Abstract: Competing in Fashion Goods: Firms and Industrial Districts in the Development of the Spanish Shoemaking Industry

José Antonio Miranda

Abstract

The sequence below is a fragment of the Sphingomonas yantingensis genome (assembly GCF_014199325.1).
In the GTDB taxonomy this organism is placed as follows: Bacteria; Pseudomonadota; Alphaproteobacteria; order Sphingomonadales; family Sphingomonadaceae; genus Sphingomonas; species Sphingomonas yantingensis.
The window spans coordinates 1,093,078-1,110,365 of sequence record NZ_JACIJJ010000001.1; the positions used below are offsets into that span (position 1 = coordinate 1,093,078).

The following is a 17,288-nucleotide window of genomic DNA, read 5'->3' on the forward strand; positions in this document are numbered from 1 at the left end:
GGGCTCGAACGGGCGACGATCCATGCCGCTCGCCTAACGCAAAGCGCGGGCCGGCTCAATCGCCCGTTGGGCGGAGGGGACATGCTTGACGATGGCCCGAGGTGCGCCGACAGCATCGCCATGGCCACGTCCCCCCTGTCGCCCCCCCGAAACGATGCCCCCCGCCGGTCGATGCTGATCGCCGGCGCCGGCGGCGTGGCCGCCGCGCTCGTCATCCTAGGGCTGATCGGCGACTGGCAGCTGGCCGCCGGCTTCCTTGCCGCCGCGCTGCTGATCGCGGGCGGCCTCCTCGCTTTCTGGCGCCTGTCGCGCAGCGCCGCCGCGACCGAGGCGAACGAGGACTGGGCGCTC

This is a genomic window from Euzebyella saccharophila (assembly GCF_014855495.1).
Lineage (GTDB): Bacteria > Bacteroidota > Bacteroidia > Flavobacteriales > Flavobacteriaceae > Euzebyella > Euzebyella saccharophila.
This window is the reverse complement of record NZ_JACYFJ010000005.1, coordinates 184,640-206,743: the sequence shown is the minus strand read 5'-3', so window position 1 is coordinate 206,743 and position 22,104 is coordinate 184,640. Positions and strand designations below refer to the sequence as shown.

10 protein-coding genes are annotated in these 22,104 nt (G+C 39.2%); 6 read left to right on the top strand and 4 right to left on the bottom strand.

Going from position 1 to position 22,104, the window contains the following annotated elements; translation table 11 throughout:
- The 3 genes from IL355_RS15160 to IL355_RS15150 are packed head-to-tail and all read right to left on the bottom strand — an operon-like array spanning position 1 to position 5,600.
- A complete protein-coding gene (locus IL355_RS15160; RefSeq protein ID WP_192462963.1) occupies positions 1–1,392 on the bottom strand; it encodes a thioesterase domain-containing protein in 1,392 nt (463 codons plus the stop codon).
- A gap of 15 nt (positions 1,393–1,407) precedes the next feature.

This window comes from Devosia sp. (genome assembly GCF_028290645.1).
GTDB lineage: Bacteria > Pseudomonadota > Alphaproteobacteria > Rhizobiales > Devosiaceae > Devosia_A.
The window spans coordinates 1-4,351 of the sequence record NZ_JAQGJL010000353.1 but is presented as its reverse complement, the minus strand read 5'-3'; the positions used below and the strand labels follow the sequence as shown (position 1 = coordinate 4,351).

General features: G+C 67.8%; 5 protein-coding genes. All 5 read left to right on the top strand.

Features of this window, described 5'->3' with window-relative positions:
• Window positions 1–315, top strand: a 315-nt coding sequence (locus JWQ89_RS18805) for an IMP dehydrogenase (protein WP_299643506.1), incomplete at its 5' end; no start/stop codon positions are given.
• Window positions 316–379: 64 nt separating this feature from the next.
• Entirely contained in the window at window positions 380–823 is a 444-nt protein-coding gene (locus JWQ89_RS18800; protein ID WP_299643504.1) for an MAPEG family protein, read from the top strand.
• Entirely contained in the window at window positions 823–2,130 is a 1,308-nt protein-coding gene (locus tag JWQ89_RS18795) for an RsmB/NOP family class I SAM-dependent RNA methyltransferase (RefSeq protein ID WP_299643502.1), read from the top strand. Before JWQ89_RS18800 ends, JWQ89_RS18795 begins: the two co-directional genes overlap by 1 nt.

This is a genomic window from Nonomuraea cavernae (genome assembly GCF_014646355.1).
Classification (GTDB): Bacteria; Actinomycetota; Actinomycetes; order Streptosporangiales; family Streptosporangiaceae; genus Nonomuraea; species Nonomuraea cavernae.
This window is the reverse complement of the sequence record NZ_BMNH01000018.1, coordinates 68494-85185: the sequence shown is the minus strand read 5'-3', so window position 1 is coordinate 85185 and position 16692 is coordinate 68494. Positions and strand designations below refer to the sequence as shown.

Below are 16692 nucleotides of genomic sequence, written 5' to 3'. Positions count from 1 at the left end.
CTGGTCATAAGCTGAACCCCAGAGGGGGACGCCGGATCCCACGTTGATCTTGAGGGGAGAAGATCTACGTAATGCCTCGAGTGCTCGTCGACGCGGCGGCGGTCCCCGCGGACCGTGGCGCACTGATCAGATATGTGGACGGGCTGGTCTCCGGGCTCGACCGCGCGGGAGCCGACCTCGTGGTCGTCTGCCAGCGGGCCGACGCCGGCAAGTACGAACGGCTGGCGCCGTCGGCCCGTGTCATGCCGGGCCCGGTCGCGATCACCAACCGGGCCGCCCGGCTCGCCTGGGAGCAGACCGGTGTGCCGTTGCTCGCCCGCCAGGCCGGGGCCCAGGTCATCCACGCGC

In this essay, I analyze the development of the Spanish shoe industry from the mid-nineteenth century to the end of the twentieth century in order to determine what enabled Spain to become an important world exporter of footwear beginning in the 1960s. The accepted hypothesis is that the industry's evolution was determined by both Spain's economic development and the sector's characteristics internationally. When southern European countries became large footwear suppliers worldwide, Spain was able to take advantage of the opportunity because of the concentration of its production structure in highly specialized clusters and its ability to adapt quickly. During the 1970s crisis, these clusters demonstrated their collective efficiency and high capacity to adapt to market changes. I review the global footwear market since the late nineteenth century, examine the formation of the main specialized clusters in Spain, and show their decisive role in industry expansion during the final third of the twentieth century.

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